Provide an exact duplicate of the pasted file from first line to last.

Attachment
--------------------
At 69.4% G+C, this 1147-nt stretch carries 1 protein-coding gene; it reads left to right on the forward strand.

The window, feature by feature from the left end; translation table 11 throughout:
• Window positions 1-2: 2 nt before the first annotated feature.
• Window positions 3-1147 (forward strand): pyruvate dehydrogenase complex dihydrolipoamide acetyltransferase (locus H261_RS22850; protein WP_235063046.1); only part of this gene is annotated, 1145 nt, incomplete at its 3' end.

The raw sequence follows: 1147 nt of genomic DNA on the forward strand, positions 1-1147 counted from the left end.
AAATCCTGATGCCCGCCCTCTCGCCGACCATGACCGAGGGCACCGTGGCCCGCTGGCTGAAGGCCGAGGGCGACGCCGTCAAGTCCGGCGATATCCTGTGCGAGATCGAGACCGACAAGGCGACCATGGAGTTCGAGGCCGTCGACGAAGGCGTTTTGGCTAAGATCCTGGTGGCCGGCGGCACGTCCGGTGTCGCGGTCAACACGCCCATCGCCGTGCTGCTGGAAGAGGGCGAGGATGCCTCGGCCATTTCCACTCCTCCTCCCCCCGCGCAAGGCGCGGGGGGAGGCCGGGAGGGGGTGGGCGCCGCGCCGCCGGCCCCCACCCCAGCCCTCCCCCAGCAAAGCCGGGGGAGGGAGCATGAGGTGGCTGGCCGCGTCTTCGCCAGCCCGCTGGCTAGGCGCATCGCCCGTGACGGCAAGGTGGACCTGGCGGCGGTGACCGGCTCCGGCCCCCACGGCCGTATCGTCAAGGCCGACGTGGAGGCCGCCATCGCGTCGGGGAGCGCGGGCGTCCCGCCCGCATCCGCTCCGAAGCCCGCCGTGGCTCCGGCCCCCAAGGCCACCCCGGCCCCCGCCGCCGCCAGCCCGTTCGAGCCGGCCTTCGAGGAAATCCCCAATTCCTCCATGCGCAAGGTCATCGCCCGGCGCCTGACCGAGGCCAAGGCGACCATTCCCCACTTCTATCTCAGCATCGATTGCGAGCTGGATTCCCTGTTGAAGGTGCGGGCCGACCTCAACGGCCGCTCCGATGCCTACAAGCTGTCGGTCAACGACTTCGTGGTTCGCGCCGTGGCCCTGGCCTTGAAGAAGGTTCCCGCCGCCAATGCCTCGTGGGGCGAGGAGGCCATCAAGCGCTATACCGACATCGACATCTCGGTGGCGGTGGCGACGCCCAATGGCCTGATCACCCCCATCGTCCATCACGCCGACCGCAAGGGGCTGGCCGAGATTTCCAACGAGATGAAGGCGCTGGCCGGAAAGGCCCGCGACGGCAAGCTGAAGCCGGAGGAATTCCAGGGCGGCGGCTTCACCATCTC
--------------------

At 69.4% G+C, this 1147-nt stretch carries 1 protein-coding gene; it reads left to right on the forward strand.

The window, feature by feature from the left end; translation table 11 throughout:
• Window positions 1-2: 2 nt before the first annotated feature.
• Window positions 3-1147 (forward strand): pyruvate dehydrogenase complex dihydrolipoamide acetyltransferase (locus H261_RS22850; protein WP_235063046.1); only part of this gene is annotated, 1145 nt, incomplete at its 3' end.

The raw sequence follows: 1147 nt of genomic DNA on the forward strand, positions 1-1147 counted from the left end.
AAATCCTGATGCCCGCCCTCTCGCCGACCATGACCGAGGGCACCGTGGCCCGCTGGCTGAAGGCCGAGGGCGACGCCGTCAAGTCCGGCGATATCCTGTGCGAGATCGAGACCGACAAGGCGACCATGGAGTTCGAGGCCGTCGACGAAGGCGTTTTGGCTAAGATCCTGGTGGCCGGCGGCACGTCCGGTGTCGCGGTCAACACGCCCATCGCCGTGCTGCTGGAAGAGGGCGAGGATGCCTCGGCCATTTCCACTCCTCCTCCCCCCGCGCAAGGCGCGGGGGGAGGCCGGGAGGGGGTGGGCGCCGCGCCGCCGGCCCCCACCCCAGCCCTCCCCCAGCAAAGCCGGGGGAGGGAGCATGAGGTGGCTGGCCGCGTCTTCGCCAGCCCGCTGGCTAGGCGCATCGCCCGTGACGGCAAGGTGGACCTGGCGGCGGTGACCGGCTCCGGCCCCCACGGCCGTATCGTCAAGGCCGACGTGGAGGCCGCCATCGCGTCGGGGAGCGCGGGCGTCCCGCCCGCATCCGCTCCGAAGCCCGCCGTGGCTCCGGCCCCCAAGGCCACCCCGGCCCCCGCCGCCGCCAGCCCGTTCGAGCCGGCCTTCGAGGAAATCCCCAATTCCTCCATGCGCAAGGTCATCGCCCGGCGCCTGACCGAGGCCAAGGCGACCATTCCCCACTTCTATCTCAGCATCGATTGCGAGCTGGATTCCCTGTTGAAGGTGCGGGCCGACCTCAACGGCCGCTCCGATGCCTACAAGCTGTCGGTCAACGACTTCGTGGTTCGCGCCGTGGCCCTGGCCTTGAAGAAGGTTCCCGCCGCCAATGCCTCGTGGGGCGAGGAGGCCATCAAGCGCTATACCGACATCGACATCTCGGTGGCGGTGGCGACGCCCAATGGCCTGATCACCCCCATCGTCCATCACGCCGACCGCAAGGGGCTGGCCGAGATTTCCAACGAGATGAAGGCGCTGGCCGGAAAGGCCCGCGACGGCAAGCTGAAGCCGGAGGAATTCCAGGGCGGCGGCTTCACCATCTC